Over 3,360 refugees from the Democratic Republic of Congo (DRC) fled into Zambia between 30 August and 3 October 2017. The refugees have been fleeing inter-ethnic conflicts as well as clashes between government forces and armed militias in HautKatanga province. Several of them have reported extreme brutality committed by all parties against civilians.
The plague outbreak continues to evolve, with 387 suspected cases including 45 deaths (CFR: 11.6%) between 1 August and 8 October.
In contrast to past outbreaks, the 2017 outbreak has affected densely populated areas including the capital Antananarivo and Toamasina, and 277 cases have been identified as highly transmissible pneumonic plague. WHO estimates the overall risk of further spread to be very high.
The country’s weak health system requires support, especially isolation and treatment capacity, in order to respond effectively.
Estimates of persons-in-need are a key result expected of humanitarian needs assessments. However, they are challenging. Some are not informative, because of the methods chosen, missing and unreliable data or the way the humanitarian partners collaborate. In the absence of satisfactory PiN figures, substitutes are needed to inform prioritization and response planning. Other types of information may still be available in adequate scope, coverage and reliability.
Heavy clashes between government forces and the opposition have been ongoing in Idlib and Hama as of 19 September causing increased displacement. Civilians, the majority women and children, are being targeted by airstrikes in Idlib, leading to 30,000 people displaced in a week according to local sources. Damage to residential areas, hospitals, and schools limits access to shelter, education, and health with at least three hospitals out of service.
Between 27 April and 25 September the number of suspected cholera cases has surpassed 738,700 including 2,118 associated deaths. The number of new cases per week at the country level has stabilised since the last week of August, but the waterborne disease continues to infect an estimated 5000 people per day. The five most affected governorates as of mid-September are al Hudaydah, Amanat al Asimah (Sana'a city), Hajjah, Amran, and Dhamar.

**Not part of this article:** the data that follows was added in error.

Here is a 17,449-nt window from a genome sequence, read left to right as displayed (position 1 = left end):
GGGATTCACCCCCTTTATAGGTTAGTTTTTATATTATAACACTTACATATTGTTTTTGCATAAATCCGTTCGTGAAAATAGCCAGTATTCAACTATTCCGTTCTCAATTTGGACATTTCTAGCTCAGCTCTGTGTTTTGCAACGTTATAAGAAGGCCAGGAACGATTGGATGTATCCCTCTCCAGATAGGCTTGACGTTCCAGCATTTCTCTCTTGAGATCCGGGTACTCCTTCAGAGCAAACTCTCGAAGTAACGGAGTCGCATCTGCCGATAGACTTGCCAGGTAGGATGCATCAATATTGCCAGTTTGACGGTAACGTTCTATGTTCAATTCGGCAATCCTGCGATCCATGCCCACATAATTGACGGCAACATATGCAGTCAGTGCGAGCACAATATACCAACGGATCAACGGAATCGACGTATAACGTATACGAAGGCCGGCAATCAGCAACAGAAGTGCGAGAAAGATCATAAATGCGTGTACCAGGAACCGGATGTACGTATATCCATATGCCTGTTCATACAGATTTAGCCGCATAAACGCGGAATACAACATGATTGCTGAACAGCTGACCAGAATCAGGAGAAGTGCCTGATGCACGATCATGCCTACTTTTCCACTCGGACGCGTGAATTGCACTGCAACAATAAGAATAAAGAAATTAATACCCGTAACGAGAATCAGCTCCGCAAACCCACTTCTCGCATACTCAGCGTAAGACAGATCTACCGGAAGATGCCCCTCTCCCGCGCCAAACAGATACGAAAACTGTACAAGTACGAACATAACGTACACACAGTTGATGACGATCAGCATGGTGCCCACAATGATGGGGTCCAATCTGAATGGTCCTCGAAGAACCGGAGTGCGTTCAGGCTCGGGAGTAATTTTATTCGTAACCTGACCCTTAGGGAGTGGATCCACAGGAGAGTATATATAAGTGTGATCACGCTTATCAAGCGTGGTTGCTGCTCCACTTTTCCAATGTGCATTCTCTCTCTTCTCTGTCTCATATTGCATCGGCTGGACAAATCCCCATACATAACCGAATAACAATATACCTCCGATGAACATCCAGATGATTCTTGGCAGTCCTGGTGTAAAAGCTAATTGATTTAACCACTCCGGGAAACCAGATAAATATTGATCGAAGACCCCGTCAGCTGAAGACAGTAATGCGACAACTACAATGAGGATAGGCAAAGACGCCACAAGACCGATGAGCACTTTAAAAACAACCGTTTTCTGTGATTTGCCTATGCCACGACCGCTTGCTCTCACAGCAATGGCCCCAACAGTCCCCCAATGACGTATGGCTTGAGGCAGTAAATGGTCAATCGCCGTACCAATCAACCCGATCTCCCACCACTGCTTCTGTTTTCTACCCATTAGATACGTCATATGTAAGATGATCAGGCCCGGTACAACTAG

Hurricane Irma first made landfall on the northeast Caribbean islands during the early hours local time of 6 September. Antigua and Barbuda, Anguilla, Bahamas, British Virgin Islands, Cuba, Dominican Republic, Haiti, Puerto Rico, St Barthélemy, St. Martin, Sint Maarten, Turks and Caicos, and the US Virgin Islands were all affected. 169,000 people and 75,000 buildings were exposed to wind speeds higher than 252km/h. 5.5 million people lived in areas exposed to winds in excess of 120km/h. At least 37 people have been reported dead.
As of 18 September, the number of suspected cholera cases has surpassed 2,000, with 44 deaths reported. The case fatality rate is more than double the emergency threshold of 1%.
The majority of cases are in three main areas in Borno state: 1,177 in the Muna corridor, 570 in Dikwa, and over 338 in Monguno. The areas affected have high levels of IDPs and their already limited health capacity will be further strained.
Humanitarian assistance is interrupted for at least 28,000 people in Bataganfo, Ouham, following the suspension of the activities of an NGO that was attacked on 7 September. Only MSF is now providing emergency care in the area.